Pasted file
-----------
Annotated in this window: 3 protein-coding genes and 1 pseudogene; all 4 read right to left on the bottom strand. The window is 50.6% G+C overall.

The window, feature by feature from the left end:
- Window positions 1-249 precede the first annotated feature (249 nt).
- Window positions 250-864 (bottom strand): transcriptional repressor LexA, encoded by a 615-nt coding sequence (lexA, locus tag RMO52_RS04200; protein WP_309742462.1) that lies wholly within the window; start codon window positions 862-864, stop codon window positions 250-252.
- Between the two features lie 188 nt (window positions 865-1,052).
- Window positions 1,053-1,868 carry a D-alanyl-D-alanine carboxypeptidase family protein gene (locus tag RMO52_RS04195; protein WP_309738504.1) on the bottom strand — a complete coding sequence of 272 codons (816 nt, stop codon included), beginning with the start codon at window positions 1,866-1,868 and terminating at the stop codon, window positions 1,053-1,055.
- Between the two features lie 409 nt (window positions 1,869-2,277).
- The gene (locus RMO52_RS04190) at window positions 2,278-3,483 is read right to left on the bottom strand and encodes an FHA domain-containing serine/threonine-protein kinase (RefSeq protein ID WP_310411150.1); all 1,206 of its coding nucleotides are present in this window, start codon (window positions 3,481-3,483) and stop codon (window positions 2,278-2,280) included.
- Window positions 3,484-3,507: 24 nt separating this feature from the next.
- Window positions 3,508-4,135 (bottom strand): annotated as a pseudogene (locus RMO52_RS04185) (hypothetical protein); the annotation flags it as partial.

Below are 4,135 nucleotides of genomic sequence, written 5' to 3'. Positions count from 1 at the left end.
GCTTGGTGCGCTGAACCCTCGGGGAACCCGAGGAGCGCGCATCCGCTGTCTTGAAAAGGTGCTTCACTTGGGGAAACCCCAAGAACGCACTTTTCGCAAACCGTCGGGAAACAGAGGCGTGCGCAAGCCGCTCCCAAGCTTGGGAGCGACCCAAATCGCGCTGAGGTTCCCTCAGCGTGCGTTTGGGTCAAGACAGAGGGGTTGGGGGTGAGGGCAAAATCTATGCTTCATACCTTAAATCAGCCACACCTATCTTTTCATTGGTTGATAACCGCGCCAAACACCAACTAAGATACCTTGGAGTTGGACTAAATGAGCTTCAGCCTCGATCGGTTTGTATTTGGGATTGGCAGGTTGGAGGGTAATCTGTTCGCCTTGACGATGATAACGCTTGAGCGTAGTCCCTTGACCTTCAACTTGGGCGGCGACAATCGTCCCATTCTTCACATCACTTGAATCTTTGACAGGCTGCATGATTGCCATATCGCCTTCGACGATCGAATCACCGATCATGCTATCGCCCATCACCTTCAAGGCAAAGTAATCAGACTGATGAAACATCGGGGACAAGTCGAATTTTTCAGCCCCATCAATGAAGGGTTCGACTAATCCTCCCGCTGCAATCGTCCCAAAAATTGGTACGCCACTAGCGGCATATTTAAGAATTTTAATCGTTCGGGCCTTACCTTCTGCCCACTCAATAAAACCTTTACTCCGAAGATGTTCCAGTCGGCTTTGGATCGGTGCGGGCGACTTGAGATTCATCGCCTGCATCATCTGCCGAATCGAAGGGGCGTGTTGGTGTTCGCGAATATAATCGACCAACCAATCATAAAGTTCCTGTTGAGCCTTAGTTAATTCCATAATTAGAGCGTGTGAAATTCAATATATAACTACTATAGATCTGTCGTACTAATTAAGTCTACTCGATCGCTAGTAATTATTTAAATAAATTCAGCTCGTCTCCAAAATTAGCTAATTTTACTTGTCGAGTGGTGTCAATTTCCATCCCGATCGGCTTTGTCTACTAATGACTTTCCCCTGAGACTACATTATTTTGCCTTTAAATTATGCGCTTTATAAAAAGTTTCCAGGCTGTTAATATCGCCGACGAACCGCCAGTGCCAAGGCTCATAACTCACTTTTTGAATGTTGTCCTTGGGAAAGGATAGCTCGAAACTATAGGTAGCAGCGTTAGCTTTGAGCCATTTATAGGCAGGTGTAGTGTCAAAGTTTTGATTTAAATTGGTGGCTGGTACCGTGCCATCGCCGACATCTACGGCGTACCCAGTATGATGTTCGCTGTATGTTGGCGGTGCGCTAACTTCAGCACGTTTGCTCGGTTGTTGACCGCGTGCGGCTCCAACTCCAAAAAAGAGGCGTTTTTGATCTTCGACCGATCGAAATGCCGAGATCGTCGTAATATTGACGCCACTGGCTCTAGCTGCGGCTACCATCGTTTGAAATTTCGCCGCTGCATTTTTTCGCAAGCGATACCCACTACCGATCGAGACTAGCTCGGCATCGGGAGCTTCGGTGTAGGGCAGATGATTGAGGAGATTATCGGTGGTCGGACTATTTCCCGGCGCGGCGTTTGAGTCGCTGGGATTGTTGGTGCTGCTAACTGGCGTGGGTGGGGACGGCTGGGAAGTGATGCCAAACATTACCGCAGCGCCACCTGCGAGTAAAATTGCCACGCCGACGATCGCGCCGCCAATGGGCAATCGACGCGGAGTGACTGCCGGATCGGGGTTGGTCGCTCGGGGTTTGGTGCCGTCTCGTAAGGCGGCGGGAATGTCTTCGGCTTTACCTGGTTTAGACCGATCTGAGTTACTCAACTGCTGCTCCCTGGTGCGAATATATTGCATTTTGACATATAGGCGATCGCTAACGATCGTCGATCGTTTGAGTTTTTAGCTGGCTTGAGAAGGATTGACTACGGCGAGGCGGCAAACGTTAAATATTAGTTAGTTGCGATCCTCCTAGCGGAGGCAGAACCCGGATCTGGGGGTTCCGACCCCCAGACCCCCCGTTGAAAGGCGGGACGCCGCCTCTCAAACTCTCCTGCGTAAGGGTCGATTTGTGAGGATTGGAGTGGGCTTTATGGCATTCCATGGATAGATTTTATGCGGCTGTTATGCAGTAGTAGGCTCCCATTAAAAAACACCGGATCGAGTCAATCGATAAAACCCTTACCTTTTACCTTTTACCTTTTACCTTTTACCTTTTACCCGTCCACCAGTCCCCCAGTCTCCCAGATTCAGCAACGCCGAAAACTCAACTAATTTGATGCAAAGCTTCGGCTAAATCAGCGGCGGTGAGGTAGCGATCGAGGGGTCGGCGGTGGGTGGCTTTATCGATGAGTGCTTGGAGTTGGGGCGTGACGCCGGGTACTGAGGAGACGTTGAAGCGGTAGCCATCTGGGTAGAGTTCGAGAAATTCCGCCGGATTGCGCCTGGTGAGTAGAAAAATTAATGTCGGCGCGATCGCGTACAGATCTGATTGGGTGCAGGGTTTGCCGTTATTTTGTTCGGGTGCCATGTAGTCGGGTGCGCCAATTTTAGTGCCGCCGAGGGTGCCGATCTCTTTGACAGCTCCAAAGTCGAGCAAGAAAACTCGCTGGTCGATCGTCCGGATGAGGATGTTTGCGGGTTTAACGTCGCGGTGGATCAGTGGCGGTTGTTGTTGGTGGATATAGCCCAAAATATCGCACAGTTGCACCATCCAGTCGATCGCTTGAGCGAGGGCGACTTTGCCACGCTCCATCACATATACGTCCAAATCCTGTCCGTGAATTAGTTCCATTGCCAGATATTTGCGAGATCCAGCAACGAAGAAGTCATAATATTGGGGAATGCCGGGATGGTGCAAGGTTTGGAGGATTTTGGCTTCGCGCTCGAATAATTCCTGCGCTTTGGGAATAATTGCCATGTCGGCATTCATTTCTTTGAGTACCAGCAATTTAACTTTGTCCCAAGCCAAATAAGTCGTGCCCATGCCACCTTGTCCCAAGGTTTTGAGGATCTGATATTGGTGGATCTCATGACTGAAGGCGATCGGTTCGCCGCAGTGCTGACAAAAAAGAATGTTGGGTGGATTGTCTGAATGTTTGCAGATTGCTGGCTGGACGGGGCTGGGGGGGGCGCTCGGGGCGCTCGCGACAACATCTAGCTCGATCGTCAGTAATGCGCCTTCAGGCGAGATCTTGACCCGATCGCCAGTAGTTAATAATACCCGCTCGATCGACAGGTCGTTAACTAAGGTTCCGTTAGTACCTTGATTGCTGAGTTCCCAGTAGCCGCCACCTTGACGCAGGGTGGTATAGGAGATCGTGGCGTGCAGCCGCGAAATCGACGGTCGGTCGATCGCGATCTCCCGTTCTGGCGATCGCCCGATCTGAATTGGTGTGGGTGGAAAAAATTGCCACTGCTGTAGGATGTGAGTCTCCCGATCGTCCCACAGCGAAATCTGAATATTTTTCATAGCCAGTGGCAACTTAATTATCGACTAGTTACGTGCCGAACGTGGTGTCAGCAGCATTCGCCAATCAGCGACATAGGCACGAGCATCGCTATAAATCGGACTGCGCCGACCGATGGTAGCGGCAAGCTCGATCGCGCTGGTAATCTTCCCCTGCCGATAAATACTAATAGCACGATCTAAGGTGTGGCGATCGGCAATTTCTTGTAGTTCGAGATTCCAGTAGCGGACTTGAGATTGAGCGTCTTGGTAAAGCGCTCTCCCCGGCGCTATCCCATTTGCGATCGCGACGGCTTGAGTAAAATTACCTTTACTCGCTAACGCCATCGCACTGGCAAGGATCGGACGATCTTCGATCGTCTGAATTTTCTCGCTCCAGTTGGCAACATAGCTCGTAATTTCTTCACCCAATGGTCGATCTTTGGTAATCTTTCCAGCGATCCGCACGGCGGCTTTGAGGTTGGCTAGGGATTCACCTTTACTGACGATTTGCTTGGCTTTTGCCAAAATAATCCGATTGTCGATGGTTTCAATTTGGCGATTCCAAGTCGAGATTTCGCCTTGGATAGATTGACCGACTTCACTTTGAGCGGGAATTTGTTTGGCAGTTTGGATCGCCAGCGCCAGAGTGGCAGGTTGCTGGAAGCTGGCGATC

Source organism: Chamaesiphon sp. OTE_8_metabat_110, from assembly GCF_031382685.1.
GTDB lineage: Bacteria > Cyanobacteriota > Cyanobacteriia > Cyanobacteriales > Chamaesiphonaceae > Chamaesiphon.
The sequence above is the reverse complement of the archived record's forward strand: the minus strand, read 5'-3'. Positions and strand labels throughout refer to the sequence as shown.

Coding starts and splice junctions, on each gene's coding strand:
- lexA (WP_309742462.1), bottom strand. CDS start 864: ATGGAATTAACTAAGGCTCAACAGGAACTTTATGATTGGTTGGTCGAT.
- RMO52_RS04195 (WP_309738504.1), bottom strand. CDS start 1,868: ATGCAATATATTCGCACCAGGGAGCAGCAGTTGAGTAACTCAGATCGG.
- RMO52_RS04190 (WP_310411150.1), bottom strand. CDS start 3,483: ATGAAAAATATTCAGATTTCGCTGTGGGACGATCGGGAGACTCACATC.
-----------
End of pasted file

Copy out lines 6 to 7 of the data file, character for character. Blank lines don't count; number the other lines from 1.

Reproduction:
- Window positions 1,053-1,868 carry a D-alanyl-D-alanine carboxypeptidase family protein gene (locus tag RMO52_RS04195; protein WP_309738504.1) on the bottom strand — a complete coding sequence of 272 codons (816 nt, stop codon included), beginning with the start codon at window positions 1,866-1,868 and terminating at the stop codon, window positions 1,053-1,055.
- Between the two features lie 409 nt (window positions 1,869-2,277).